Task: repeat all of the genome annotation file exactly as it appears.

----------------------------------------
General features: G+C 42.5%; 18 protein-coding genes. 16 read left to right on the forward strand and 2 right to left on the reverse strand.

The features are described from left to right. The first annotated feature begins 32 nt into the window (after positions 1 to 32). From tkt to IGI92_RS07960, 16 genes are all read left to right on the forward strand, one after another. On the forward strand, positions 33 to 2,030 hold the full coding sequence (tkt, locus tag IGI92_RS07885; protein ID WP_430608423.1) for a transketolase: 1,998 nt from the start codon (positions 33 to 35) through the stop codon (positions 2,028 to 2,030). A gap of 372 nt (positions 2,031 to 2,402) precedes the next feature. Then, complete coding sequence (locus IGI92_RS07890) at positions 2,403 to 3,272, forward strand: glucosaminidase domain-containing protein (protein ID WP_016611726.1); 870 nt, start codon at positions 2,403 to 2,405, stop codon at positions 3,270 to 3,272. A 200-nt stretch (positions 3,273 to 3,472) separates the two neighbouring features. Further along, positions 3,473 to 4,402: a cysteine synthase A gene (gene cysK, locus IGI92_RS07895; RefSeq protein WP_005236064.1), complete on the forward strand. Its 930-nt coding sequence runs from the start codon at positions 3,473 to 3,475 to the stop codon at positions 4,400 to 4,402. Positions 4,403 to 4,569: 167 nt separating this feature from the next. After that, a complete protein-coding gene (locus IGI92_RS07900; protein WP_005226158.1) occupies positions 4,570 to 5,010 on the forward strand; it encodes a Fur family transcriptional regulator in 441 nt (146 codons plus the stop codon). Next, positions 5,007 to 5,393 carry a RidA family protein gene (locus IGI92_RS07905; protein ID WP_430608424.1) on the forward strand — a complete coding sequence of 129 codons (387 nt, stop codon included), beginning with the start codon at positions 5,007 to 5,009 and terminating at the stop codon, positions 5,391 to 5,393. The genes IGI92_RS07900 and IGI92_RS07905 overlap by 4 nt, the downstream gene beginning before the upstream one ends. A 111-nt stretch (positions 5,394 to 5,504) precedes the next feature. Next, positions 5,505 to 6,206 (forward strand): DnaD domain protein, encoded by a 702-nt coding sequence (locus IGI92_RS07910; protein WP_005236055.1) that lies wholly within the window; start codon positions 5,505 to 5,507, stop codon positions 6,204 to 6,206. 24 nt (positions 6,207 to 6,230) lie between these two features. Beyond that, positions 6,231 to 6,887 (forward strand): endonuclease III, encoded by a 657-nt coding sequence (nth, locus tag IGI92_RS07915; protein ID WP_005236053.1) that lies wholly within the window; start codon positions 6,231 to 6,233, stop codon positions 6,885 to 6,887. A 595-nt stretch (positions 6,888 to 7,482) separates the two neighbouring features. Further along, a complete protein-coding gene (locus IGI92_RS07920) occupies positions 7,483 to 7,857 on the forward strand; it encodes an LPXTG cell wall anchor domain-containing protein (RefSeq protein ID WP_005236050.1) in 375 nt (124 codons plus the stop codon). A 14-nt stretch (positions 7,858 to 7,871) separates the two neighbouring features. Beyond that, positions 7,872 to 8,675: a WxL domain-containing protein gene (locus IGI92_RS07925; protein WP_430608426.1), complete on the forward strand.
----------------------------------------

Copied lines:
General features: G+C 42.5%; 18 protein-coding genes. 16 read left to right on the forward strand and 2 right to left on the reverse strand.

The features are described from left to right. The first annotated feature begins 32 nt into the window (after positions 1 to 32). From tkt to IGI92_RS07960, 16 genes are all read left to right on the forward strand, one after another. On the forward strand, positions 33 to 2,030 hold the full coding sequence (tkt, locus tag IGI92_RS07885; protein ID WP_430608423.1) for a transketolase: 1,998 nt from the start codon (positions 33 to 35) through the stop codon (positions 2,028 to 2,030). A gap of 372 nt (positions 2,031 to 2,402) precedes the next feature. Then, complete coding sequence (locus IGI92_RS07890) at positions 2,403 to 3,272, forward strand: glucosaminidase domain-containing protein (protein ID WP_016611726.1); 870 nt, start codon at positions 2,403 to 2,405, stop codon at positions 3,270 to 3,272. A 200-nt stretch (positions 3,273 to 3,472) separates the two neighbouring features. Further along, positions 3,473 to 4,402: a cysteine synthase A gene (gene cysK, locus IGI92_RS07895; RefSeq protein WP_005236064.1), complete on the forward strand. Its 930-nt coding sequence runs from the start codon at positions 3,473 to 3,475 to the stop codon at positions 4,400 to 4,402. Positions 4,403 to 4,569: 167 nt separating this feature from the next. After that, a complete protein-coding gene (locus IGI92_RS07900; protein WP_005226158.1) occupies positions 4,570 to 5,010 on the forward strand; it encodes a Fur family transcriptional regulator in 441 nt (146 codons plus the stop codon). Next, positions 5,007 to 5,393 carry a RidA family protein gene (locus IGI92_RS07905; protein ID WP_430608424.1) on the forward strand — a complete coding sequence of 129 codons (387 nt, stop codon included), beginning with the start codon at positions 5,007 to 5,009 and terminating at the stop codon, positions 5,391 to 5,393. The genes IGI92_RS07900 and IGI92_RS07905 overlap by 4 nt, the downstream gene beginning before the upstream one ends. A 111-nt stretch (positions 5,394 to 5,504) precedes the next feature. Next, positions 5,505 to 6,206 (forward strand): DnaD domain protein, encoded by a 702-nt coding sequence (locus IGI92_RS07910; protein WP_005236055.1) that lies wholly within the window; start codon positions 5,505 to 5,507, stop codon positions 6,204 to 6,206. 24 nt (positions 6,207 to 6,230) lie between these two features. Beyond that, positions 6,231 to 6,887 (forward strand): endonuclease III, encoded by a 657-nt coding sequence (nth, locus tag IGI92_RS07915; protein ID WP_005236053.1) that lies wholly within the window; start codon positions 6,231 to 6,233, stop codon positions 6,885 to 6,887. A 595-nt stretch (positions 6,888 to 7,482) separates the two neighbouring features. Further along, a complete protein-coding gene (locus IGI92_RS07920) occupies positions 7,483 to 7,857 on the forward strand; it encodes an LPXTG cell wall anchor domain-containing protein (RefSeq protein ID WP_005236050.1) in 375 nt (124 codons plus the stop codon). A 14-nt stretch (positions 7,858 to 7,871) separates the two neighbouring features. Beyond that, positions 7,872 to 8,675: a WxL domain-containing protein gene (locus IGI92_RS07925; protein WP_430608426.1), complete on the forward strand.